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A fellow honors a Rabbi to be Mesader Kidushin. The time of the wedding arrives and the Rabbi is not there yet. Is there a official amount of time that one should wait prior to honoring a different Rabbi? Concerns from one side are taking away a Mitzva from someone, making them feel uncomfortable, etc.. From the other side there are people that are on a tight schedule, wedding may cost more if it goes into overtime, etc..

Now I imagine a Yekke would say "he's late, too bad". A Sefardi might say "Wait 2 hours". I am looking for preferably a sourced answer or a Maase Rav.

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I haven't been able to locate any direct resource that addresses this problem, that, hopefully, does not occur too frequently. But, here are some concerns that I think would cause problems if you waited too long.

One of the biggest concerns is regarding a wedding that occurs close to twilight. This was a concern at my wedding and the mesader kiddushin (who, because he was a very close friend of the bride, came very early as he was part of the picture taking), informed us that the chuppah cannot occur during twilight, i.e. between sunset and nightfall. The reason is that there is doubt as to which calendar day that is. Furthermore, if the wedding was scheduled before twilight (in my case, it was), and you waited until after nightfall, it requires changing the date on the ketubah. As, in most cases, where the date is calligraphed on the ketubah, making this change is not that simple. So, in short, if the rabbi's lateness causes this problem, you can't wait past a certain point.

The next biggest problem that I see is chisaron mamon - monetary loss. The host is paying musicians and the caterer hourly and overtime usually has a minimum 1 hour charge. That can be very costly. The wedding expenses are high enough without adding unexpected hardship. Related to this, you may not even be able to go overtime if the caterer has booked another event after yours. Or, perhaps, the caterer has commitments from his staff to work only a certain number of hours. They've committed to that. The caterer and the staff, as well as the musicians, etc. have a right to go home to their families, or maybe they have other jobs after your event. So, you could be causing that staff chisaron mamon. In short, you need to ask the caterer what the situation is to judge how long you can wait.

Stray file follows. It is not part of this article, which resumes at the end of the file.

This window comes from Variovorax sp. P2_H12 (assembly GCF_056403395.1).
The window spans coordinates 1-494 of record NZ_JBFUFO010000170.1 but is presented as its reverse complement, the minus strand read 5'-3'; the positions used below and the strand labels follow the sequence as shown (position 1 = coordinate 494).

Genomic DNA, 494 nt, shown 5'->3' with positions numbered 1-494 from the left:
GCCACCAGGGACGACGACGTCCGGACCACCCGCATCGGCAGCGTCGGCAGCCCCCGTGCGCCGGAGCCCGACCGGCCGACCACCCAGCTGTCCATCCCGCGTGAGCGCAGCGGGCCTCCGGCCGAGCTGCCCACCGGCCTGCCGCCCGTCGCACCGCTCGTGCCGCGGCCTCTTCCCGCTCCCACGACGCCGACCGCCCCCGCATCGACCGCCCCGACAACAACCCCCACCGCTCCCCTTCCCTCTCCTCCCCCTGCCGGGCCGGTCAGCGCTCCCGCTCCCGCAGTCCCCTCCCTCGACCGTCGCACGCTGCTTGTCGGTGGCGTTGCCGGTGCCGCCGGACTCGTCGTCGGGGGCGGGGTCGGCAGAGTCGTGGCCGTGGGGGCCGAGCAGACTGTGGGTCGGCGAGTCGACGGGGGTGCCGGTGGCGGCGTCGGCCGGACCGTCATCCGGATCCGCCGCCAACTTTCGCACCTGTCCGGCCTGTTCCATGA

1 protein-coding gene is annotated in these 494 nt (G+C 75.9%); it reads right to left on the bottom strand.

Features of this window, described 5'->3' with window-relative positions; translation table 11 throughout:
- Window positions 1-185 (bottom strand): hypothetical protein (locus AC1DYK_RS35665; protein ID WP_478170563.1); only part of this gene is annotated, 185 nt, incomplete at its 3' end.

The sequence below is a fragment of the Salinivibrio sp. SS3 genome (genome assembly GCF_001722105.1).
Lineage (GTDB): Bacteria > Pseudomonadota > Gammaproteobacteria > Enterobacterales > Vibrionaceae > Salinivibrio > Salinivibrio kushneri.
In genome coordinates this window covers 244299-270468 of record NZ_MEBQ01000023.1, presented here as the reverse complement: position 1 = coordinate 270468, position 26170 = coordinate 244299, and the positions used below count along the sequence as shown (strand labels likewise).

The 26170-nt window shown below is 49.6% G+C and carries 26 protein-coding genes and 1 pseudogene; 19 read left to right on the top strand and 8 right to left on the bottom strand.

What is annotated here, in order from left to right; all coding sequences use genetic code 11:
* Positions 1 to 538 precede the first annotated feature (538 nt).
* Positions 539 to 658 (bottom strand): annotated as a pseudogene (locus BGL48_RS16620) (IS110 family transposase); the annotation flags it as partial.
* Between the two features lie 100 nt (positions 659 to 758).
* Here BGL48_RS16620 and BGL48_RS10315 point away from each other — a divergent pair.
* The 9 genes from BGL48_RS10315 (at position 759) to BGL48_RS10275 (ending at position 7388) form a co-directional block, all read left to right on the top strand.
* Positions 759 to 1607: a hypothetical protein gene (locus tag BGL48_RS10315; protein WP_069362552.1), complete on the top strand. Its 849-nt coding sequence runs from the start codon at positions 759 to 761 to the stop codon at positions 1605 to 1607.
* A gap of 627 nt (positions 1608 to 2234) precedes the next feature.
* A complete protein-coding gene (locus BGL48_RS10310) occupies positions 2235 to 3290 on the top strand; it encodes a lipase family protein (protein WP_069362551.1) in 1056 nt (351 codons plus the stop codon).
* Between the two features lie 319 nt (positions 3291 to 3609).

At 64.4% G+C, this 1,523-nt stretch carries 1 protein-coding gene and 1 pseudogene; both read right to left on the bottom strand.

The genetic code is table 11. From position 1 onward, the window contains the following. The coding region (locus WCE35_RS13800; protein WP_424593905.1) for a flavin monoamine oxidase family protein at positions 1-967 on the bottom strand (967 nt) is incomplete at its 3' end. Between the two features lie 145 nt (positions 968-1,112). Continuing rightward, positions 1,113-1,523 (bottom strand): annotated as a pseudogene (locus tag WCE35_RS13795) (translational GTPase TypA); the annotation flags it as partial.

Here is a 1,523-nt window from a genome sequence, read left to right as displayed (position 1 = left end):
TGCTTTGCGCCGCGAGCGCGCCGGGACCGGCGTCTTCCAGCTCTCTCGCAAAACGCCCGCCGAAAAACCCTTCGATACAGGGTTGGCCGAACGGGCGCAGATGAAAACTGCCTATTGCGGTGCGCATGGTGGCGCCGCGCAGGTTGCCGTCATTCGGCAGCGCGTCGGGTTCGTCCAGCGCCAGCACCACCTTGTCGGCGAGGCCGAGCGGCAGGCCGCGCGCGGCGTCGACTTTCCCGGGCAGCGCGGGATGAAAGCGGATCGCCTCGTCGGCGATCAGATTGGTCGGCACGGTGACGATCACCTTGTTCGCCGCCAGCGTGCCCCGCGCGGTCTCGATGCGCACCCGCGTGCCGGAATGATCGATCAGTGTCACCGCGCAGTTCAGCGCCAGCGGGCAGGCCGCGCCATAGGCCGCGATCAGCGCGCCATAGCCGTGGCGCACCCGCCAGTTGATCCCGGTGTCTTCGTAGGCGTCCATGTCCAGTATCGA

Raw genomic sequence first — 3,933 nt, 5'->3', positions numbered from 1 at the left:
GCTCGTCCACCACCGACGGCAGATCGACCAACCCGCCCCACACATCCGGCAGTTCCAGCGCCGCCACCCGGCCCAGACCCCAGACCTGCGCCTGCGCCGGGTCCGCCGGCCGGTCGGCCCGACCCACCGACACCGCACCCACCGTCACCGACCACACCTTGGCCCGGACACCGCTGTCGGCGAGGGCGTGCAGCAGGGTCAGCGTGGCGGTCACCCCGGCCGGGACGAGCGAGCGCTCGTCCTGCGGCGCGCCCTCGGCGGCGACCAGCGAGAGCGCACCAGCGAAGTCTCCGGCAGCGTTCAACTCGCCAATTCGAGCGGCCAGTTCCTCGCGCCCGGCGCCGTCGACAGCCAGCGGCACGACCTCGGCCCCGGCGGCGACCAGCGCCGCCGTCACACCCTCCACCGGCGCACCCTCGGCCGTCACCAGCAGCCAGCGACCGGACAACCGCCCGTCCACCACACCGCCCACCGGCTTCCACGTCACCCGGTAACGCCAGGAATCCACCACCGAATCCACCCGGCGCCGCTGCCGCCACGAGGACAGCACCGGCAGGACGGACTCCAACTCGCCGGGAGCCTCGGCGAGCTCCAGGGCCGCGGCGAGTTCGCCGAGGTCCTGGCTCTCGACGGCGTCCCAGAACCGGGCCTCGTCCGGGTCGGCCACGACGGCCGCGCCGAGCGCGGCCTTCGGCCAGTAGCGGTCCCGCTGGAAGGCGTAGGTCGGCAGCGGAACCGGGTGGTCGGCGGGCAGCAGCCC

Tircha d'tzibur - "burdening the crowd" could be another issue. Sometimes, many of your guests have other commitments. Some people have to attend other simchot on the same day as yours. Even if that's not the case, let's say you make everything outdoors in the summer when it's hot. (Yes, I think it's unpleasant when the host does that, but, it's their wedding, and I chose to come.) Guests are sitting in the heat, which they expect and can tolerate up to a point. If you keep them waiting around too long, you're unreasonably burdening them. In other situations, granted if things run late for them, they can leave early, but is that really what you would like esp. for close friends that help enhance the simcha? They want to be there as much as possible.

Along with these factors, you should consider the reason for the delay. These days, when you can reach the rabbi on the cell phone, you can at least get a better sense of how long the delay will be. (Was much harder pre-cell phone.) If the rabbi says, "I'm stuck before an accident scene with a train hitting a car, and it looks like it will take a few hours", well, then, at least, you know what to do!

The above are some, but not all factors that I can think of, offhand.

  • Technically this is an elaboration of the question, not an answer. :-) – Danny Schoemann Jan 10 '16 at 10:35

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